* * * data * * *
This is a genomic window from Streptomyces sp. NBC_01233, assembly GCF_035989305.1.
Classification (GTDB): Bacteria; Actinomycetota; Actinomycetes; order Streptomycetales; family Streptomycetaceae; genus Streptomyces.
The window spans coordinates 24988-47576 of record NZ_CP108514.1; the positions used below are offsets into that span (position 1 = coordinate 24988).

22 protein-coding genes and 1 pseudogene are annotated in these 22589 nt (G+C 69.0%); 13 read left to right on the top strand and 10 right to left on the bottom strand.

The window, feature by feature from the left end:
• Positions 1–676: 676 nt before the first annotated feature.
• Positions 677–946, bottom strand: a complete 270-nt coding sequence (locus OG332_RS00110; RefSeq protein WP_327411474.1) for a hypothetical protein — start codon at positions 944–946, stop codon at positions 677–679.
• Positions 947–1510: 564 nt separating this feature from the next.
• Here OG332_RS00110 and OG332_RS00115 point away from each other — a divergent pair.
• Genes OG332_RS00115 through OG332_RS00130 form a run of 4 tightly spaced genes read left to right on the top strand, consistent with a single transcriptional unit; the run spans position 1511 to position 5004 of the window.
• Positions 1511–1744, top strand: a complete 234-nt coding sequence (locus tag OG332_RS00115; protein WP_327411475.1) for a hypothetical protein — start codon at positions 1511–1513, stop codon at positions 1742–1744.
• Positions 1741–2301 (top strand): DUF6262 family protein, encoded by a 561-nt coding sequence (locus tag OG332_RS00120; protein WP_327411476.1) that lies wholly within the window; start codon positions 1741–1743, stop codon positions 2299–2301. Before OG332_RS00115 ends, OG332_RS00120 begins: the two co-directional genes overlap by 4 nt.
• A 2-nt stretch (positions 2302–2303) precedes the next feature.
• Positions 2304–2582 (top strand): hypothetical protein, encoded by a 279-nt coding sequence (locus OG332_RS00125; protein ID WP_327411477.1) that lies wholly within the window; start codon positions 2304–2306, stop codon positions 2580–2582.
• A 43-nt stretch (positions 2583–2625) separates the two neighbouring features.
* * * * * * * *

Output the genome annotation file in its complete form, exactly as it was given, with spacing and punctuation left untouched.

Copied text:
This is a genomic window from Streptomyces sp. NBC_01233, assembly GCF_035989305.1.
Classification (GTDB): Bacteria; Actinomycetota; Actinomycetes; order Streptomycetales; family Streptomycetaceae; genus Streptomyces.
The window spans coordinates 24988-47576 of record NZ_CP108514.1; the positions used below are offsets into that span (position 1 = coordinate 24988).

22 protein-coding genes and 1 pseudogene are annotated in these 22589 nt (G+C 69.0%); 13 read left to right on the top strand and 10 right to left on the bottom strand.

The window, feature by feature from the left end:
• Positions 1–676: 676 nt before the first annotated feature.
• Positions 677–946, bottom strand: a complete 270-nt coding sequence (locus OG332_RS00110; RefSeq protein WP_327411474.1) for a hypothetical protein — start codon at positions 944–946, stop codon at positions 677–679.
• Positions 947–1510: 564 nt separating this feature from the next.
• Here OG332_RS00110 and OG332_RS00115 point away from each other — a divergent pair.
• Genes OG332_RS00115 through OG332_RS00130 form a run of 4 tightly spaced genes read left to right on the top strand, consistent with a single transcriptional unit; the run spans position 1511 to position 5004 of the window.
• Positions 1511–1744, top strand: a complete 234-nt coding sequence (locus tag OG332_RS00115; protein WP_327411475.1) for a hypothetical protein — start codon at positions 1511–1513, stop codon at positions 1742–1744.
• Positions 1741–2301 (top strand): DUF6262 family protein, encoded by a 561-nt coding sequence (locus tag OG332_RS00120; protein WP_327411476.1) that lies wholly within the window; start codon positions 1741–1743, stop codon positions 2299–2301. Before OG332_RS00115 ends, OG332_RS00120 begins: the two co-directional genes overlap by 4 nt.
• A 2-nt stretch (positions 2302–2303) precedes the next feature.
• Positions 2304–2582 (top strand): hypothetical protein, encoded by a 279-nt coding sequence (locus OG332_RS00125; protein ID WP_327411477.1) that lies wholly within the window; start codon positions 2304–2306, stop codon positions 2580–2582.
• A 43-nt stretch (positions 2583–2625) separates the two neighbouring features.